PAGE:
(Team) Building Blocks
What you’re getting with this person is experience. So an NGO may use a CEO or board member to guide a change that the wagon trainer encountered in a previous position.
The key qualities, then, for wagon trainers are essentially experience, experience and experience. The wagon trainer also needs a commitment to the safety and interests of the group, and the skill to know when to use a scout to check out the risks. A wagon trainer will generally take the safest option — the one that minimizes risks. Note that you mustn’t confuse scouts and wagon trainers. If you are committed to having a wagon trainer, then make sure you’re getting real, relevant experience.
Often in the Wild West you need the benefit of a sheriff. This person is responsible for laying down laws or ground rules for the wagon train once it stops and sets up camp or stays in a town. In change processes, individuals may bring all kinds of wild and zany ideas to fruition. These may work at the time, and maybe they’re appropriate. But people also need some stability and — after a period of dramatic change — to calm down a little and have some rules and structure.
The sheriff’s role is to administer the law — the systems and structures that are necessary. He or she also ensures everyone is treated fairly. The sheriff may have to do a number of things:
- Keep the charity within the law — literally — in terms of things it does.
- Make sure organizational discipline is maintained.
- Act as a focus for inevitable dispute resolution.
Key qualities for a sheriff are wisdom in applying the rules, a desire to avoid confrontation (but not afraid to do so if necessary), and a sense that he or she is a law enforcer, not a lawmaker. It’s worth noting that when the sheriff and the CEO/chair are combined, they sometimes confuse their will or opinion with the law.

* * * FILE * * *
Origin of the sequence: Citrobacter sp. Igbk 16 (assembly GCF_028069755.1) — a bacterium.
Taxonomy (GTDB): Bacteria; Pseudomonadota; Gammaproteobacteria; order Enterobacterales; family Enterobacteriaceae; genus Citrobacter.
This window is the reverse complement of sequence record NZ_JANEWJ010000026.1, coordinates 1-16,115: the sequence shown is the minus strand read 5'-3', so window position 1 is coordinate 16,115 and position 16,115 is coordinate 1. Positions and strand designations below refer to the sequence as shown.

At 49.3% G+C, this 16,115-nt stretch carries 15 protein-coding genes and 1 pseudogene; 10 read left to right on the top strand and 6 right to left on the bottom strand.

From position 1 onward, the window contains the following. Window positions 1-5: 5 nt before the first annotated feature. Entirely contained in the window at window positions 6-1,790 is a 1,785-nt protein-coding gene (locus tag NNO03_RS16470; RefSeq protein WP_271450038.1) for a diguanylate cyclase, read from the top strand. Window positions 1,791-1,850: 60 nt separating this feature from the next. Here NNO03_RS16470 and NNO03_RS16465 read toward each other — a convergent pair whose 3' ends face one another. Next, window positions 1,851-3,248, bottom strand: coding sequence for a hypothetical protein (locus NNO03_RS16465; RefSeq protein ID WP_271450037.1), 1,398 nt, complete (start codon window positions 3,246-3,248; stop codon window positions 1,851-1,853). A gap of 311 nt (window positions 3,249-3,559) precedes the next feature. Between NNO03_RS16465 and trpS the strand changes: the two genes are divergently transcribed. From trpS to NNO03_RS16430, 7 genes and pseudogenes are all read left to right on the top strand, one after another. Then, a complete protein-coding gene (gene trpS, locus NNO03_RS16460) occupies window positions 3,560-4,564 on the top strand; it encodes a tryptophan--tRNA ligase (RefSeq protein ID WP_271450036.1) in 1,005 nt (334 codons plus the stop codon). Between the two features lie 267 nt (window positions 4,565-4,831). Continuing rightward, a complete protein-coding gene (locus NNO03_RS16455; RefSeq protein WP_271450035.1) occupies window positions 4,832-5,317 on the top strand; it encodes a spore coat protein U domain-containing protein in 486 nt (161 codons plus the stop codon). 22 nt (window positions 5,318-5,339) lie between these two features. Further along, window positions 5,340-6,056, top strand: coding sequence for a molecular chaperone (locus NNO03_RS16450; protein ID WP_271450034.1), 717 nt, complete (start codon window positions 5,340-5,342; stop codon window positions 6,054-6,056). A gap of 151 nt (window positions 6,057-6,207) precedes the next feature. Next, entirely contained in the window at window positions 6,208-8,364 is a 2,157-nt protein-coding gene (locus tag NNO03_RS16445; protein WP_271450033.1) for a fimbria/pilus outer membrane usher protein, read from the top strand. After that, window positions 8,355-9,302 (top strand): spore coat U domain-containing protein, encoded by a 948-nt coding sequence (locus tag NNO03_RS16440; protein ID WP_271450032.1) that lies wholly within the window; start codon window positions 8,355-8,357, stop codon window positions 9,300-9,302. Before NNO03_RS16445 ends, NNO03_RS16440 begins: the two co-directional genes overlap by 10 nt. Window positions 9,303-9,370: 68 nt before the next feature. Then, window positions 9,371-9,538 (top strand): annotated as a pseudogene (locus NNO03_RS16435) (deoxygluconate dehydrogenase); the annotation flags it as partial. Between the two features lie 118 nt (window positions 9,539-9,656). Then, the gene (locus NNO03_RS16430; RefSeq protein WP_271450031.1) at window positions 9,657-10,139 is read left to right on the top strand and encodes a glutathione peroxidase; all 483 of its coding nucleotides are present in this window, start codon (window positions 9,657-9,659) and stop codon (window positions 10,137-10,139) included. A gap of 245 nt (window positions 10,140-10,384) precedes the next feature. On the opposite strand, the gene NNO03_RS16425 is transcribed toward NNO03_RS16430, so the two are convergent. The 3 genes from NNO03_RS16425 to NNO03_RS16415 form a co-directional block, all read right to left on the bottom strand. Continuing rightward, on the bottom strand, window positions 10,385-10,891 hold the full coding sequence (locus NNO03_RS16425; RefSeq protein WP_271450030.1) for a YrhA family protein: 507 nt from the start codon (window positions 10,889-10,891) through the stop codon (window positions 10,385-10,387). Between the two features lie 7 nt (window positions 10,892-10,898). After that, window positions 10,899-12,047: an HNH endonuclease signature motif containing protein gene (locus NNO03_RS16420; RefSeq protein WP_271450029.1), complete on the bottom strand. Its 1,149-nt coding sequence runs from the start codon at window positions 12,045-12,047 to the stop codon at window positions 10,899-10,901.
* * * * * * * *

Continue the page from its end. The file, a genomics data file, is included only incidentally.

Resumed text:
Duke Haddad, Ed.D., CFRE, is currently associate director of development, director of capital campaigns and director of corporate development for The Salvation Army Indiana Division in Indianapolis. He also serves as president of Duke Haddad and Associates LLC and is a freelance instructor for Nonprofit Web Advisor.
He has been a contributing author to NonProfit PRO since 2008.
He received his doctorate degree from West Virginia University with an emphasis on education administration plus a dissertation on donor characteristics. He received a master’s degree from Marshall University with an emphasis on public administration plus a thesis on annual fund analysis. He secured a bachelor’s degree (cum laude) with an emphasis on marketing/management. He has done post graduate work at the University of Louisville.
Duke has received the Fundraising Executive of the Year Award, from the Association of Fundraising Professionals Indiana Chapter. He also was given the Outstanding West Virginian Award, Kentucky Colonel Award and Sagamore of the Wabash Award from the governors of West Virginia, Kentucky and Indiana, respectively, for his many career contributions in the field of philanthropy.